FIG. 5 is an exemplary embodiment of two participants exchanging data, inclusive of at least one data item and a nonce, for sensory verification of shared data through actions that increment or decrement a sequence number.
FIG. 6A is a first exemplary embodiment of operations for selecting a sensory element based on bit values obtained from a transformation result.
FIG. 6B is a second exemplary embodiment of operations for selecting a sensory element based on bit values obtained from a transformation result.
FIG. 7 is an exemplary embodiment of a flowchart outlining the operations performed in accordance with a sensory verification of shared data among multiple participants.
 Certain embodiments of the invention relate to a computing unit and method for shared data verification through successive visual and/or auditory operations so that data held by multiple persons or computing units can be verified contemporaneously. Examples of visual and/or auditory operations include presentation of sensory elements in order to determine that exchanged data items were accurately and completely received. Such presentation includes, but is not limited or restricted to (i) graphical display of different images or alphanumeric characters in succession, (ii) play back of audible sounds in succession such as musical notes, chords or pronounceable syllables, (iii) play back of audible impulses such as white noise, and the like.
 Certain details are set forth below in order to provide a thorough understanding of various embodiments of the invention, albeit the invention may be practiced through many embodiments other that those illustrated. Well-known logic and operations are not set forth in detail in order to avoid unnecessarily obscuring this description.
 Herein, a “computing unit” may generally be considered as hardware, software, firmware or any combination thereof that is configured to process information and enable data items to be presented to and perceived by the user. Some illustrative examples of a computing unit include a computer (e.g., laptop, hand held such as personal digital assistant “PDA”, etc.), a wireless telephone handset, alphanumeric pager or any other portable communication device.
 When the computing unit is implemented as software, such software features a plurality of software modules, each being instructions or code that, when executed, perform certain functions. The software is stored in a machine-readable medium, which is any medium that can store or transfer information. Examples of “machine-readable medium” include, but are not limited or restricted to a programmable electronic circuit, a semiconductor memory device, a volatile memory (e.g., random access memory, etc.), a non-volatile memory (e.g., read-only memory, flash memory, etc.), a floppy diskette, an optical disk such as a compact disk (CD) or digital versatile disc (DVD), a hard drive disk, or any type of link (defined below).
 In addition, a “data item” is a collection of bits which can be stored in machine-readable medium. For instance, the data item may be a cryptographic public key associated with a participant or uniquely assigned to his or her computing unit. As another example, the data item may be a root key certificate, a file, or an electronic message. A “nonce” is a random sequence of bits internally generated by a source of randomness such as a pseudo random number generator or random number generator for example. In general, a “sensory element” is any rendering of generated or selected data that can be perceived directly by the senses, including an image (static or moving); a sound or sequence of sounds; letters, words or syllables to be read with the eyes or perceived with the ears; etc. This might also include, in the future, renderings to be perceived by the sense of touch (including temperature), taste or even.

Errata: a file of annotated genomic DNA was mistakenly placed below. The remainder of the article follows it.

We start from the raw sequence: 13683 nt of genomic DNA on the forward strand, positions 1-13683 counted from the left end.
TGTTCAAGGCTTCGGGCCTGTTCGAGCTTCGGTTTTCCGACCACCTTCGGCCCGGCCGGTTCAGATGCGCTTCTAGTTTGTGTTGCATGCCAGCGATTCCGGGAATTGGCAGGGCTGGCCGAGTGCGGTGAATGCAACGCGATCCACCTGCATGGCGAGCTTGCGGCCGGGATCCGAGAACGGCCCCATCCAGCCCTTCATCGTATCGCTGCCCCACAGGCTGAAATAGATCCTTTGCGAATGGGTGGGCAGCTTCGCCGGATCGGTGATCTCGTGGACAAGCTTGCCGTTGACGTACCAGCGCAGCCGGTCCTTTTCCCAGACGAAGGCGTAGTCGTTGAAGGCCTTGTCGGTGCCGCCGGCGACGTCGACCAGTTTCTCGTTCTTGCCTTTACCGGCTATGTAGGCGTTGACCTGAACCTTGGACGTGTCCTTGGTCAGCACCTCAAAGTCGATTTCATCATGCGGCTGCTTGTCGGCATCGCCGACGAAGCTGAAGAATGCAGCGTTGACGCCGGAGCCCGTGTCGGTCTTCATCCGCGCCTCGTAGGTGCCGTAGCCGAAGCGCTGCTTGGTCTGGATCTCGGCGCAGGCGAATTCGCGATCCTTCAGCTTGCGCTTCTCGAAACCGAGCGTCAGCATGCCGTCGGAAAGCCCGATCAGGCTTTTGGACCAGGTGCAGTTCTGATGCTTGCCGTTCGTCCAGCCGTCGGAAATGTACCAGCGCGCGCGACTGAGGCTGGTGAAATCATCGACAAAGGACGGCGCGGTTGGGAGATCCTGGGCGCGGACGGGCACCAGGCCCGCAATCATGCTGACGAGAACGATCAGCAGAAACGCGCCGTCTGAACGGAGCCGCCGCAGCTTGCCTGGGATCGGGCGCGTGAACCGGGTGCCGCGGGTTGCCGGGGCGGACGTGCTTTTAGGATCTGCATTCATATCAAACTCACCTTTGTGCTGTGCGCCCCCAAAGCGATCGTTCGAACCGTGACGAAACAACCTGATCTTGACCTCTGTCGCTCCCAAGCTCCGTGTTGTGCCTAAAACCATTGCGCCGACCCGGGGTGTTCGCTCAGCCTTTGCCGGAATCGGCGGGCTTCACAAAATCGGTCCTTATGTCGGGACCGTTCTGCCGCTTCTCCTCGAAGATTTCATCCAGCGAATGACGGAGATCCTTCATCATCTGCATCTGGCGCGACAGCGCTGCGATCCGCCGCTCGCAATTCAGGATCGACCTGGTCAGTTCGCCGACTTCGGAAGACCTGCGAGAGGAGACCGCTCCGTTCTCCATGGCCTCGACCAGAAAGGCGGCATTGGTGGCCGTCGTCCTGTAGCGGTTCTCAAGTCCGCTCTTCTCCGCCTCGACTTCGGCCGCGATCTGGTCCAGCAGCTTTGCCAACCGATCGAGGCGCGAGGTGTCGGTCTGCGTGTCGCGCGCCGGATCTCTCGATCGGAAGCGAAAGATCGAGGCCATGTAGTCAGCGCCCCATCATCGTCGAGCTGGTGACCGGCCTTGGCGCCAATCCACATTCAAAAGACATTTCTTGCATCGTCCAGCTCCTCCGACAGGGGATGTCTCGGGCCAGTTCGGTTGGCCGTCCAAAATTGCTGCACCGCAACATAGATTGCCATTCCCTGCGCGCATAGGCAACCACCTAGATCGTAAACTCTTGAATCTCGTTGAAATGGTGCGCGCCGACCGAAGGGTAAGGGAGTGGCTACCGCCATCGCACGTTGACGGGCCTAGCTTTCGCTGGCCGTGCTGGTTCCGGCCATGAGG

Referring now to FIG. 1, an exemplary embodiment of two parties that are performing operations in accordance with one embodiment of the data verification technique is shown. Herein, a first participant (sender) 100 is in close physical proximity to a second participant (receiver) 140. This allows a sender's computing unit 110 to communicate with a receiver's computing unit 120 over a link 150. As shown, link 150 is any communication pathway over a wired/wireless information-carrying medium (e.g., electrical wire, optical fiber, cable, bus, radio frequency “RF”, infrared “IR” or another wireless communication scheme such as Bluetooth™, past or future Institute of Electrical and Electronics Engineers (IEEE) 802.11 standards published Nov. 16, 1998 and entitled “Wireless LAN Medium Access Control (MAC) and Physical Layer (PHY) specifications” or any future related standards.
 As generally shown, computing unit 110 stores one or more data items in machine readable medium. For this embodiment, one data item might be a cryptographic public key (PUK1) 115 uniquely associated with sender 100 or computing unit 110 of sender 100. Similarly, computing unit 120 stores one or more data items such as a cryptographic public key (PUK2) 125 that differs from PUK1 115 for example.